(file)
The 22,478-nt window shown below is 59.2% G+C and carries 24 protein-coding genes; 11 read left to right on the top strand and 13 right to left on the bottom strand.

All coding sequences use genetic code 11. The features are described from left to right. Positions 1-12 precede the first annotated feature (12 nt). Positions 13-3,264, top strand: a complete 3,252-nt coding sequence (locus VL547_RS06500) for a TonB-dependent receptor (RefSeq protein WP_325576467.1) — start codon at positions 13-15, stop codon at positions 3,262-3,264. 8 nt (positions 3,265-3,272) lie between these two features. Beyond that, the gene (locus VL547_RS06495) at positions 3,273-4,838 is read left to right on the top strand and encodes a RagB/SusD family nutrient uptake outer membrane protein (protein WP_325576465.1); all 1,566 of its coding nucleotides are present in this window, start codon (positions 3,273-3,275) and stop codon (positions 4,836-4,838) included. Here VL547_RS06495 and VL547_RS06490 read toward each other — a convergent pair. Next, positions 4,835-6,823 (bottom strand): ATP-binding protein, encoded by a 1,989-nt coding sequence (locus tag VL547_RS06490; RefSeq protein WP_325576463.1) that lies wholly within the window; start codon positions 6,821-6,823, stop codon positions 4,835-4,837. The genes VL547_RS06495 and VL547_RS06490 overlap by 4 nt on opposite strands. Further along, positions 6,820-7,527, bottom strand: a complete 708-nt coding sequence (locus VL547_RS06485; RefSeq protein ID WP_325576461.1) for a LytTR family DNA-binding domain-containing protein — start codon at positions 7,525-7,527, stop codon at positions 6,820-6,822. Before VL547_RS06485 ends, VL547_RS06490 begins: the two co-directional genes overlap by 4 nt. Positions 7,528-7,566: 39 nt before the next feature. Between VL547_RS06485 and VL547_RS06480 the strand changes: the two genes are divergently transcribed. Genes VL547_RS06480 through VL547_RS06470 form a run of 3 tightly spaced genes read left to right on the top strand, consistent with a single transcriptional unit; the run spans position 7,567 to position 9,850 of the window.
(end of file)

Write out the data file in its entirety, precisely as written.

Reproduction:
The 22,478-nt window shown below is 59.2% G+C and carries 24 protein-coding genes; 11 read left to right on the top strand and 13 right to left on the bottom strand.

All coding sequences use genetic code 11. The features are described from left to right. Positions 1-12 precede the first annotated feature (12 nt). Positions 13-3,264, top strand: a complete 3,252-nt coding sequence (locus VL547_RS06500) for a TonB-dependent receptor (RefSeq protein WP_325576467.1) — start codon at positions 13-15, stop codon at positions 3,262-3,264. 8 nt (positions 3,265-3,272) lie between these two features. Beyond that, the gene (locus VL547_RS06495) at positions 3,273-4,838 is read left to right on the top strand and encodes a RagB/SusD family nutrient uptake outer membrane protein (protein WP_325576465.1); all 1,566 of its coding nucleotides are present in this window, start codon (positions 3,273-3,275) and stop codon (positions 4,836-4,838) included. Here VL547_RS06495 and VL547_RS06490 read toward each other — a convergent pair. Next, positions 4,835-6,823 (bottom strand): ATP-binding protein, encoded by a 1,989-nt coding sequence (locus tag VL547_RS06490; RefSeq protein WP_325576463.1) that lies wholly within the window; start codon positions 6,821-6,823, stop codon positions 4,835-4,837. The genes VL547_RS06495 and VL547_RS06490 overlap by 4 nt on opposite strands. Further along, positions 6,820-7,527, bottom strand: a complete 708-nt coding sequence (locus VL547_RS06485; RefSeq protein ID WP_325576461.1) for a LytTR family DNA-binding domain-containing protein — start codon at positions 7,525-7,527, stop codon at positions 6,820-6,822. Before VL547_RS06485 ends, VL547_RS06490 begins: the two co-directional genes overlap by 4 nt. Positions 7,528-7,566: 39 nt before the next feature. Between VL547_RS06485 and VL547_RS06480 the strand changes: the two genes are divergently transcribed. Genes VL547_RS06480 through VL547_RS06470 form a run of 3 tightly spaced genes read left to right on the top strand, consistent with a single transcriptional unit; the run spans position 7,567 to position 9,850 of the window.